After a strange turn of events [some of which included me going for a run in the rain with my phone completely out and unprotected leading to a complete short-out and loss of data ahahah lol I’m smart]

…and one helluva cookout [loaded with juicy meat–lol–and waaay too many s’mores]
I re-arrive at a realization
That pictures are fleeting, much like the moments they attempt to capture. 
Sometimes I whip out my phone or camera to capture what I think is profound. Sometimes others will do the same. 
But when I’ve lost all of my digital data– what do I have left? 
An empty shell and disappointment? 
Or do I have connections, associations, feelings, memories, emotions– all linked to those very fleeting moments I was attempting to capture in the first place?
The cookout tonight happened to be with my home church’s youth group. I went [without my hunk of metal stuck in my back pocket!] mainly to go and get to meet the middle schoolers– a group I’ll be volunteering with a lot this summer in youth group sessions. 
I met a girl tonight for the first time– I had seen her sing in the choir just this morning for Youth Sunday [this is when the youth of the church basically run the whole service. It was a bit of a hot mess but hey– they did the best they could and it was very youthful, entertaining and heartwarming.]. Her name was Lil, she was in 6th grade, and upon actually meeting her I realized she was blind. 
I don’t want to sound like a completely insensitive person here– but I honestly almost never interact with blind people and I didn’t really know how I should act. In fact, I suddenly grew very aware of how many topics of conversation rode on the concept of “seeing” or “witnessing” or “watching” [“Have you seen the new….?”, “Oh I binge watched….” “Your shirt looks so….”].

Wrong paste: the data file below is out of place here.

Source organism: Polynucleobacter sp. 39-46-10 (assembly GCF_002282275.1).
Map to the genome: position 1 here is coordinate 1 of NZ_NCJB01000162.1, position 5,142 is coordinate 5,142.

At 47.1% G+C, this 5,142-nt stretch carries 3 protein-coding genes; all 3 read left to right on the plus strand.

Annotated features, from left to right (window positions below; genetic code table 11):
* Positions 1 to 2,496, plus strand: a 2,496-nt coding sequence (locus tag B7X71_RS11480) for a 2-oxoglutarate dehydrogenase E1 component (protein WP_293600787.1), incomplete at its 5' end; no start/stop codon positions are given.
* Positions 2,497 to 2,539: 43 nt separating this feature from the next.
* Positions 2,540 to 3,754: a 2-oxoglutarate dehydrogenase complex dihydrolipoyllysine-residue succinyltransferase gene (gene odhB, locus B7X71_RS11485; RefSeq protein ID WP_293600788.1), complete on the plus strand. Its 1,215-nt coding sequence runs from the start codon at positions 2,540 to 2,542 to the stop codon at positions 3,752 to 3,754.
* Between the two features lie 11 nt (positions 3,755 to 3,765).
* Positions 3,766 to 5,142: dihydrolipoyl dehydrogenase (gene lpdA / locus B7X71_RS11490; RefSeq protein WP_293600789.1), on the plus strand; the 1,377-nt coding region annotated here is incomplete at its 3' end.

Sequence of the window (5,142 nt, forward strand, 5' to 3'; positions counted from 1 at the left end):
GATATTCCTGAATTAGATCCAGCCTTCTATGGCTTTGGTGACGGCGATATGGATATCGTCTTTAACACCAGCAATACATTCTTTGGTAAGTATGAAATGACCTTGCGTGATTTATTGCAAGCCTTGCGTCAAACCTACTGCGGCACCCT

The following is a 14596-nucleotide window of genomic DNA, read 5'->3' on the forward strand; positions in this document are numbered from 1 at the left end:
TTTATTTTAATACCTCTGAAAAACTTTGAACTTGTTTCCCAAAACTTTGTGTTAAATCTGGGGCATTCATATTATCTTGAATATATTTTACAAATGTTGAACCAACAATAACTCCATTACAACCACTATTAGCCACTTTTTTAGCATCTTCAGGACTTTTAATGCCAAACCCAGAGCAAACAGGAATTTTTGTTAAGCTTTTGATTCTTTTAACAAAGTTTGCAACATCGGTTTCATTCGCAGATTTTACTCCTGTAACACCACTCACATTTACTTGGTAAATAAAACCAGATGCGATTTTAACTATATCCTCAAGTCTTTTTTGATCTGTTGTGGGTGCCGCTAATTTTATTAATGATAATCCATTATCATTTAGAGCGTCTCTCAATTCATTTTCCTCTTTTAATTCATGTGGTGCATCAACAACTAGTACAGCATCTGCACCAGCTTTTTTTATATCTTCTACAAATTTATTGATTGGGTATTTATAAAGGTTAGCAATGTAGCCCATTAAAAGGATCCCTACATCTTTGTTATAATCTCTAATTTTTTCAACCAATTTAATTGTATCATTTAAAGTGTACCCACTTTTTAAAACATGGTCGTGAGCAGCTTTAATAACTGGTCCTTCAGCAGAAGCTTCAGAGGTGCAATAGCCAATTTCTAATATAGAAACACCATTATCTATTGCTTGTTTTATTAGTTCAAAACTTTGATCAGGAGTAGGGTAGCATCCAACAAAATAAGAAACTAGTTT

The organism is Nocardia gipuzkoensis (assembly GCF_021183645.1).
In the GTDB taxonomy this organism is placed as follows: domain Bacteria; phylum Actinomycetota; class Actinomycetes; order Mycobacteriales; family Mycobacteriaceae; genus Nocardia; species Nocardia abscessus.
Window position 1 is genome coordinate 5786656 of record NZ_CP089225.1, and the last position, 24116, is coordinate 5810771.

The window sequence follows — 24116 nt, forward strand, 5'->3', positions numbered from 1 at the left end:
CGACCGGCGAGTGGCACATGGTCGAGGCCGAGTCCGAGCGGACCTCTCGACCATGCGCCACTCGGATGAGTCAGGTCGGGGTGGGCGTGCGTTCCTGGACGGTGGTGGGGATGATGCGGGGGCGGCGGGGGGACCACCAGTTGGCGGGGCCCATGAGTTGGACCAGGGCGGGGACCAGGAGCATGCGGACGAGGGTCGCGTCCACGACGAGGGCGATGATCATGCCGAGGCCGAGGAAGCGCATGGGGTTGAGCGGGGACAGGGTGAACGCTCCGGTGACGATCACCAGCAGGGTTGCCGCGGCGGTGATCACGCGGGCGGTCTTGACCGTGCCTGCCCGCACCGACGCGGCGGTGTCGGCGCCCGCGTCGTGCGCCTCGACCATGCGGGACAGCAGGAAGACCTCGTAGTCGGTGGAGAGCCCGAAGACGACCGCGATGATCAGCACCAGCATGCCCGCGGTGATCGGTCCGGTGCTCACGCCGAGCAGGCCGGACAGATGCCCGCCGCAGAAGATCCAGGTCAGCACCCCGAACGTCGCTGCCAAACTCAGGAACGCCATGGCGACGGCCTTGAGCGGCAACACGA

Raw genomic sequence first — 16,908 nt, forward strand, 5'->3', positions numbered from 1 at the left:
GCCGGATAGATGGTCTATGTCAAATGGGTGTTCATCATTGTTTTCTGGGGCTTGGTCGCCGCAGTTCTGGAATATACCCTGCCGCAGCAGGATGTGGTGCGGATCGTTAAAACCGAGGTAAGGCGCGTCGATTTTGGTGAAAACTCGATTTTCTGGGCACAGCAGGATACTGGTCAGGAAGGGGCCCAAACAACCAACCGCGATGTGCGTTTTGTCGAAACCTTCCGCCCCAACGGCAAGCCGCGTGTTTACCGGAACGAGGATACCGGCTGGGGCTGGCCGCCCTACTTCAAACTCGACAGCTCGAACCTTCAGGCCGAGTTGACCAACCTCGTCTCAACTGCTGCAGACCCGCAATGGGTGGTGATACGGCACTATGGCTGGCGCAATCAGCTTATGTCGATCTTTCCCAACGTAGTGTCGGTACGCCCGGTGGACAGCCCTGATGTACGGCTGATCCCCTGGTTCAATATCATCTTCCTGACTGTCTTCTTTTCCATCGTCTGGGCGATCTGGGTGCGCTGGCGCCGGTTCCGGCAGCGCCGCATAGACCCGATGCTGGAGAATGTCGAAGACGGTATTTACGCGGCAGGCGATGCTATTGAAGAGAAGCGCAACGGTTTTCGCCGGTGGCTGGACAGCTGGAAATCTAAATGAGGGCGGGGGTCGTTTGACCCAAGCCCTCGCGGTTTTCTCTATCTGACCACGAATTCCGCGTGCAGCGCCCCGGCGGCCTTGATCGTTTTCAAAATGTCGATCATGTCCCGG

But I knew from various other experiences that blind people want to, more or less, be treated the same way as normal people are. 
So I tried to do just that. 
After introducing myself she said “you’re cool!” and asked if I could help her get some burgers and chips from the table of food. I said “of course!” and led her to a spot on the grass where she set her blanket down and proceeded to chow down on a grade A juicy hamburger. 
Somehow the conversation turned to Star Wars and I knew I had opened a Pandora’s box [a good kind, though!] I learned that she loves listening to all of the Star Wars scores, and is a huge fan of the cartoon [I think Disney?] spinoff as well as is fanfiction. She kept mentioning how she loved Rey [from The Force Awakens] and how strong-headed she was. She told me about how she imagined Rey’s face at this and this and that point in the movie, and I told her I obviously needed to re-watch it to see all of Rey’s reactions [mainly to Finn’s stupid movies] she was talking about. She even confided in me that she thought Darth Vader wasn’t really truly that evil.

But what I couldn’t get over was how in-tune with her environment she was. She hung on every word I said, had no problem knowing exactly who was talking to her [as she knew everyone’s voice] and told me all about how she uses Google’s Alexa for practically everything. She wasn’t glued to her phone like the other “I’m too cool for middle school” girls there. Rather, she was so bright and cheerful and attentive and easy going and I just wanted to hug her the whole time. She also just made me stop to think about who I am and what I have and how important it is to sit and talk with people, even though they may not be able to see you [this can be interpreted on multiple levels]. 

I thought about how important it is to be present, and how sometimes I should focus not on the visuals, not on the physicals, the million pieces of digital information that flow in and out every day that are likable, shareable, visible… 
But the parts that you experience, that you feel… 
Those are what matter. 
So even though I’ve revived my whole shorted-out-from-the-rain phone situation, tonight remains as a wake-up call to put it down, sit with those you care about, and forget about sight for a second. We might not be able to get to [or save!] those selfies, those Polaroids, those Snapchats, those forgotten photos buried on our camera roll. 
 But the stuff residing in your heart and what you’re feeling/gaining from those interactions, those treasured moments of fellowship– those can be [more or less, not really taking disease into account here] forever retrieved. 
What is *your* favorite moment of presence this week?

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